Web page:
The most important thing to bear in mind is to not impersonate a competitor but to instead inform readers that you are a different company the offers similar products. Whilst misleading users in advertising text may increase overall traffic to your site, you will also likely amass a bad association with your a brand, which could even lead to bad press.
So when does an AdWords ad that uses the phrases of your competition become incompatible with Google’s policies and the law? It becomes incompatible when there is a real danger of misleading the user by distorting the distinctive features of yours and your competitor’s branding.
The EU Court of Justice clarifies this issue as follows:
Advertising makes it difficult or impossible for a properly informed and reasonably attentive internet user to know if the goods or services to which the advertisement relates are from the owner of the trademark or company associated with it economically, or, conversely, from a third party.
We must also remember that an ad using the phrase of a competitor will probably have a weaker CTR (click through rate) than the ad itself. Moreover, because the keyword will not appear in either the advertisement or the landing page, you will have a lower quality ad score and probably a much higher cost-per-click than the competitor for the brand’s own keywords. The question then remains: Does it all pay off? Like most business goals, it all depends on the strategy.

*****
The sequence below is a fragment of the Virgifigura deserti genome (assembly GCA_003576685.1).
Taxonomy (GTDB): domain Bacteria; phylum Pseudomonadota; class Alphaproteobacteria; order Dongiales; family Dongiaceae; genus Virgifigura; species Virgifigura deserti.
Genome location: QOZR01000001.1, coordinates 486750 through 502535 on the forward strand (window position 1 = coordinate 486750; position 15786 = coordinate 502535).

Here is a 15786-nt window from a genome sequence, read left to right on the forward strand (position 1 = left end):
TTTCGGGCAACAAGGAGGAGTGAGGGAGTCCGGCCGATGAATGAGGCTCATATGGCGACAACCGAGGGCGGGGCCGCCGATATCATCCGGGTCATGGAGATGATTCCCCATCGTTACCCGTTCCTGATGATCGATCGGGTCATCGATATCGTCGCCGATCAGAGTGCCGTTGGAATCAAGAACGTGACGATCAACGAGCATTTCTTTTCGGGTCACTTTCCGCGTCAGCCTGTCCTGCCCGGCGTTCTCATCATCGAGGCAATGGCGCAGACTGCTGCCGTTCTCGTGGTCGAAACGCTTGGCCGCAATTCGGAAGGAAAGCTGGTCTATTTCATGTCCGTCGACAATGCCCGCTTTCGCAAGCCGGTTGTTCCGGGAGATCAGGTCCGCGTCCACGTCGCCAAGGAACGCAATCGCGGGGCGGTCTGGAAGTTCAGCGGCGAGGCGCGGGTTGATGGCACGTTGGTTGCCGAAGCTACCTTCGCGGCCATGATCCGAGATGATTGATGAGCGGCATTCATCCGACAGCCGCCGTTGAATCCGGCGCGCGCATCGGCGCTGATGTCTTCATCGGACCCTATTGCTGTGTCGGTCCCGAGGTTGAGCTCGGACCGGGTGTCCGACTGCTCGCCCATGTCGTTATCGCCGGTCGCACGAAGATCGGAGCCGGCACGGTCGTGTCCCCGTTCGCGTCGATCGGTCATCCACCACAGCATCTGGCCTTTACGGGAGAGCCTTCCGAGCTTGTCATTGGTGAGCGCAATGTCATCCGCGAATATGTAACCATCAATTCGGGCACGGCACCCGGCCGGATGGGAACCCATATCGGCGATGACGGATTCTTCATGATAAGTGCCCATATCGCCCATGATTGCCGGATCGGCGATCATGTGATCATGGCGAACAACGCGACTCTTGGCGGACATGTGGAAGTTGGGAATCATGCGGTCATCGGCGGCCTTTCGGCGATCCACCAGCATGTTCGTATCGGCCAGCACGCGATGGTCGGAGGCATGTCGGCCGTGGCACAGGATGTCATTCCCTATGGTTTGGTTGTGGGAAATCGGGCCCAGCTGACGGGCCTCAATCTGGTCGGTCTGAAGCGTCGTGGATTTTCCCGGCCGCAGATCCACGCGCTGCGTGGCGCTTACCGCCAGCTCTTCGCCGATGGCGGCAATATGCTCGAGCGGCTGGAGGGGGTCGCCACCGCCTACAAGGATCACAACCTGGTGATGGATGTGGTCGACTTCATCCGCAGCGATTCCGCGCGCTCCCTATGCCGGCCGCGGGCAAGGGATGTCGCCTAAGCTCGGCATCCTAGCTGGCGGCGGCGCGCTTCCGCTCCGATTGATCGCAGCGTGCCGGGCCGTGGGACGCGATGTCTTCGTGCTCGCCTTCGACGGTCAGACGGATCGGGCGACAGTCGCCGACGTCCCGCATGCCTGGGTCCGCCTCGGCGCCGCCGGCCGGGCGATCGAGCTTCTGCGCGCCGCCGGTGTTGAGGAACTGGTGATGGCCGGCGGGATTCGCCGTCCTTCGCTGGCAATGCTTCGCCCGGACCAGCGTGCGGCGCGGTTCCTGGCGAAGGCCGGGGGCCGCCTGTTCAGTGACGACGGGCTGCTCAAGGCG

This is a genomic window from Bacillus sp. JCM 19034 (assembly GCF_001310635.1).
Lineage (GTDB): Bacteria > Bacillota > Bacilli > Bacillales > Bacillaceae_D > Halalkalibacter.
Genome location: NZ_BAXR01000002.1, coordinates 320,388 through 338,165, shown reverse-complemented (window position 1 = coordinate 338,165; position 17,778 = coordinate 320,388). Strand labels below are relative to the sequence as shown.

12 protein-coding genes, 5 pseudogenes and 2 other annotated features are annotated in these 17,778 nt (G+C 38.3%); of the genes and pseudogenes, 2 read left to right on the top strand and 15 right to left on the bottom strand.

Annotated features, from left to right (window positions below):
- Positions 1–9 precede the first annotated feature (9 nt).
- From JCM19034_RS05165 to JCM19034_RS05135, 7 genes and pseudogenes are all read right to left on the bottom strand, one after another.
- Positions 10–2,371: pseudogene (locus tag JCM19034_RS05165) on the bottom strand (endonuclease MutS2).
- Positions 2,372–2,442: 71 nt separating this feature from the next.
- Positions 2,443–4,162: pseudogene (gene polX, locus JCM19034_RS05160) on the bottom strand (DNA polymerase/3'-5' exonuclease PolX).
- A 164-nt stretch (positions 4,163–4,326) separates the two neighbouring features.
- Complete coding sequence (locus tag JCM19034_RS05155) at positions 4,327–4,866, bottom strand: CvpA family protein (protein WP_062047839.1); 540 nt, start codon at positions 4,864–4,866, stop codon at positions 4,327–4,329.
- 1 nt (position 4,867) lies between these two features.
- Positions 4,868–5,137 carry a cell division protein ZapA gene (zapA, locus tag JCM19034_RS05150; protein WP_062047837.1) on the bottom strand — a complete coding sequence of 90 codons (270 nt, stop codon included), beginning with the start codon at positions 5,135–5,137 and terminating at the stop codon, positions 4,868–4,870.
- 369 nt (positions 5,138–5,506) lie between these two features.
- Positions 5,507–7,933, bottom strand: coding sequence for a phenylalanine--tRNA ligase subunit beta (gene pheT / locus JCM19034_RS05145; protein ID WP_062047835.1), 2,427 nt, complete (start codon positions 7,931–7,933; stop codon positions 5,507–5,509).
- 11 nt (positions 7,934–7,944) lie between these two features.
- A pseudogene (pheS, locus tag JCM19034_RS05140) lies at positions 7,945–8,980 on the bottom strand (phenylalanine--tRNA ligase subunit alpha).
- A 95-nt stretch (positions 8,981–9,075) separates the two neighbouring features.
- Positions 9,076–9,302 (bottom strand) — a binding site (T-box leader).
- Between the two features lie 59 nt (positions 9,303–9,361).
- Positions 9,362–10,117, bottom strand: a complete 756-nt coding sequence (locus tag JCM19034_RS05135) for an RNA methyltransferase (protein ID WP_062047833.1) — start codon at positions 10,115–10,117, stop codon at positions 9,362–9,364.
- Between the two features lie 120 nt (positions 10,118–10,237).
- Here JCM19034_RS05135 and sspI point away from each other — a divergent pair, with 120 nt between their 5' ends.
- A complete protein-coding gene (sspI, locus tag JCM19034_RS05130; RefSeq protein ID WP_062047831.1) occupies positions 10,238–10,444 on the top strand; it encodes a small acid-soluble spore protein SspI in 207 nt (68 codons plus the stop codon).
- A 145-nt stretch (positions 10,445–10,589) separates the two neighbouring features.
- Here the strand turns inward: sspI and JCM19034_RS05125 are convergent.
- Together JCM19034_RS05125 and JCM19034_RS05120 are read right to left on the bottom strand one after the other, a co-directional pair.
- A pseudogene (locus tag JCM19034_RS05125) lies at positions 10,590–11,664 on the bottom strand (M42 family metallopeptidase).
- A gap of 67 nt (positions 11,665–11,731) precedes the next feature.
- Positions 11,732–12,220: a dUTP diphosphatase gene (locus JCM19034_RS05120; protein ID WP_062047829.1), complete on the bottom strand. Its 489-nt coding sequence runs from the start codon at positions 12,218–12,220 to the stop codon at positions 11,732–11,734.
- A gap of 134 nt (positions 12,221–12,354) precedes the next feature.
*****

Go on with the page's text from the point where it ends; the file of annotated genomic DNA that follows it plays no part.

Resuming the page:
It is also worth protecting yourself and running the ad using your own brand phrases because at any moment a competitor could bid for them as well and if they bid before you, they may even gain first place in organic search results. The competitor will effectively display their ad above yours, using your phrases and steal your traffic. Often, entities harmed by the use of their phrases by competing companies use requests to stop such activities, but whether (and when) this gets enforced ultimately depends on the rival. Google itself acknowledges that they receive many such complaints and it may take a long time to limit the display of unwanted ads.
The emphasis in this article cautioning the proper use of competitor Ad campaigns is not unfounded. The groundbreaking trademark dispute between M&S and Interflora from an AdWords campaign ended with a judgment by the EU Court of Justice that explicitly identified the legal use of trademarks in AdWords.